3. The Senate

a. Each Senator has one vote and represents his or her State at large.

b. The Senate is composed of three senators from each State, chosen for six years by the legislatures of their respective States, as each State prescribes by law. Each Senator has one vote.

c. Senators are divided into three classes, so that the terms of one-third of the Senators expire every two years. Vacancies in the Senate are filled as each State prescribes by law.

d. A Senator shall be at least forty years old upon taking office, have been a citizen of the United States or the New Republic for at least ten years in total and, when elected, be a resident of the State he or she represents.

e. A person may not be chosen for a full term in the Senate or appointed for a partial term to fill a vacancy in the Senate if that person would have been a Senator for more than twelve years at the end of the elective or appointive term.

f. A person may not serve as a Senator who engages in or has engaged in an act of treason, rebellion, insurrection, or terrorism against the New Republic or any State.

g. The Senate chooses a President and its other officers, including a president pro tempore who acts in the absence of the President of the Senate.

h. The Senate has the sole power to try all impeachments. When sitting for that purpose, Senators are on oath or affirmation to do impartial justice and to refrain from commenting publicly, by any direct or indirect means, on a pending or current impeachment trial. When the President of the New Republic is tried, the Chief Justice presides under rules adopted by the Senate. Conviction of any person requires the concurrence of two-thirds of the number of Senators then holding office, and results in the convicted person’s immediate removal from office and disqualification from holding any office of the New Republic or any State.

4. Election, Terms, and Sessions of Congress

a. Congress, by law, sets the times for holding elections for Senators and Representatives. The States, individually, determine the places and manner of the elections for their legislatures.

b. The full terms of Senators and Representatives begin at noon on the third day of January following a general election, and end at noon on the third day of January six and four years later, respectively.

c. Congress assembles at least once a year, beginning at noon on the third day of January, unless it sets a different day by law.

d. Each house of Congress, including its committees and sub-committees meeting officially or unofficially, may be in session no longer than ninety days in a calendar year, excluding extraordinary sessions convened by the President of the New Republic.

5. General Rules for the House of Representatives and Senate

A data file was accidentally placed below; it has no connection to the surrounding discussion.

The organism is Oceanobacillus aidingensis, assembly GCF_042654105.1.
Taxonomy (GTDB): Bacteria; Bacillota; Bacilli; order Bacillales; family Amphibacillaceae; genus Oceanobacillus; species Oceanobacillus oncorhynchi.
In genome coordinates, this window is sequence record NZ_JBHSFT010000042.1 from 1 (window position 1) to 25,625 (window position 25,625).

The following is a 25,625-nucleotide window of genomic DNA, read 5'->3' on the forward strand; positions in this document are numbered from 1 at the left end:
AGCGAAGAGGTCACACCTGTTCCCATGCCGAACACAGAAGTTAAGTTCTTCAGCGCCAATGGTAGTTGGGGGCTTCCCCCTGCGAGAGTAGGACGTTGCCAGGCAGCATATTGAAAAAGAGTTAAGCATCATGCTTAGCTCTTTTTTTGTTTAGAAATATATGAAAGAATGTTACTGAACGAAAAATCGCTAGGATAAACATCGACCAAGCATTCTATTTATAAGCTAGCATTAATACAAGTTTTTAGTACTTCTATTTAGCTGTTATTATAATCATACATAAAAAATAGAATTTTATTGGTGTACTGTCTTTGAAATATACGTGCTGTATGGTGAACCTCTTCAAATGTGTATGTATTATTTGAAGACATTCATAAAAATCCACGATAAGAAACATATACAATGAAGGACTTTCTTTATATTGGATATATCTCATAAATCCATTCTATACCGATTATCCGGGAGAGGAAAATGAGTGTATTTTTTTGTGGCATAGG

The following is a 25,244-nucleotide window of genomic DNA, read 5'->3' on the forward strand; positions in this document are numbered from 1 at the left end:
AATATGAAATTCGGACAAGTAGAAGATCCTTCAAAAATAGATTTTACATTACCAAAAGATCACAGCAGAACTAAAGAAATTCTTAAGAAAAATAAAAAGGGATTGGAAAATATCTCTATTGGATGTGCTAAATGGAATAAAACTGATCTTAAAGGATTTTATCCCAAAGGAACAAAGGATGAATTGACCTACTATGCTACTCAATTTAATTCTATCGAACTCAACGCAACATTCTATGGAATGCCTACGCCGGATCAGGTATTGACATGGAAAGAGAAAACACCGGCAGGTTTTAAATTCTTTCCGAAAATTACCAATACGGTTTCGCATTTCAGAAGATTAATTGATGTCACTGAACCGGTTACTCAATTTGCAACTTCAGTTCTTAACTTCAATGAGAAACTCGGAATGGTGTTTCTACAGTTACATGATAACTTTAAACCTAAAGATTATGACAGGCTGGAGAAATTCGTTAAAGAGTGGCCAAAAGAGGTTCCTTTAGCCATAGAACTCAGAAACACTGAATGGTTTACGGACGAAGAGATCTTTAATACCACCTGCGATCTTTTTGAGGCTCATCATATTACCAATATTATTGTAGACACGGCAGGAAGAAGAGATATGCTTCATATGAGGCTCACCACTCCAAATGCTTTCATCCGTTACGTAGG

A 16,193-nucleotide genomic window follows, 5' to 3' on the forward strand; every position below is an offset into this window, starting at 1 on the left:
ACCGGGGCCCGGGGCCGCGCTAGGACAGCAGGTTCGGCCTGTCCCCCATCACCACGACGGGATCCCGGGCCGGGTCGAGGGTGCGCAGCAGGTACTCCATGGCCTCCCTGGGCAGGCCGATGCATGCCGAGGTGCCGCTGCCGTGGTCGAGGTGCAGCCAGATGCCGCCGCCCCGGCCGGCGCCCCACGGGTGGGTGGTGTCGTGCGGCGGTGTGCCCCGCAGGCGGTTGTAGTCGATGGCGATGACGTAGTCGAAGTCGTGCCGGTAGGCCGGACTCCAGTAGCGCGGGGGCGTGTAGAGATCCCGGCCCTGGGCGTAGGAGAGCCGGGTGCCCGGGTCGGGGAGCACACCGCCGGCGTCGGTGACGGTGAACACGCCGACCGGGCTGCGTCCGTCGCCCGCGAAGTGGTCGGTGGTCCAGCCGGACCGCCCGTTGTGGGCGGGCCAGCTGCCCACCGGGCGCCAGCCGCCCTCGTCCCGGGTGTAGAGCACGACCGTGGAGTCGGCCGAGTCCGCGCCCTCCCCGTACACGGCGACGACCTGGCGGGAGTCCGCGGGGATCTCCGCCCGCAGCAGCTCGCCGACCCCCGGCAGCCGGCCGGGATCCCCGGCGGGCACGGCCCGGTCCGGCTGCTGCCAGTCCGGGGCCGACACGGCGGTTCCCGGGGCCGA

a. Each house is the sole judge of the elections, returns, and qualifications of its own members. Each house punishes its members for disorderly behavior, and may expel a member with the concurrence of two-thirds of the other members then holding office.

b. A majority of each house constitutes a quorum to do business, but a smaller number may adjourn a daily meeting. When there is not a quorum, those present in each house may compel the attendance of absent members, in the manner and under penalties provided for by each house.

c. Approval of legislation, resolutions, rules, and other actions shall require the concurrence of no less than a majority of the members present in each house, or no less than a super-majority where required by this Constitution. Each house may, in its sole discretion, determine other circumstances in which a super-majority is required.

d. Each house shall keep and publish a journal of its proceedings, except those parts that may require secrecy because they bear on the ability of the New Republic to defend itself from, to wage war against, or to gather intelligence about other nations or potential enemies (foreign or domestic). Upon the request of one-fifth of the members present, the individual votes on any question are entered on the journal.

e. When Congress is in session, neither house may adjourn for more than three days or meet in a different place without the consent of the other.

f. Each house determines the other rules of its proceedings.

6. Compensation, Immunity, and Other Offices of Senators and Representatives

a. Senators and Representatives are compensated for their services, as determined by law, from the Treasury of the New Republic. Any law varying their compensation will not take effect until after the next general election.

b. Except for treason, rebellion, insurrection, or terrorism against the New Republic or any State, or breach of the peace, Senators and Representatives are immune from arrest when they are attending a session of their respective houses, and in going to and returning from such sessions. They may not be questioned outside their respective houses for any speech or debate on the floor of either house, when a quorum is present, or in scheduled meetings of its committees and sub-committees.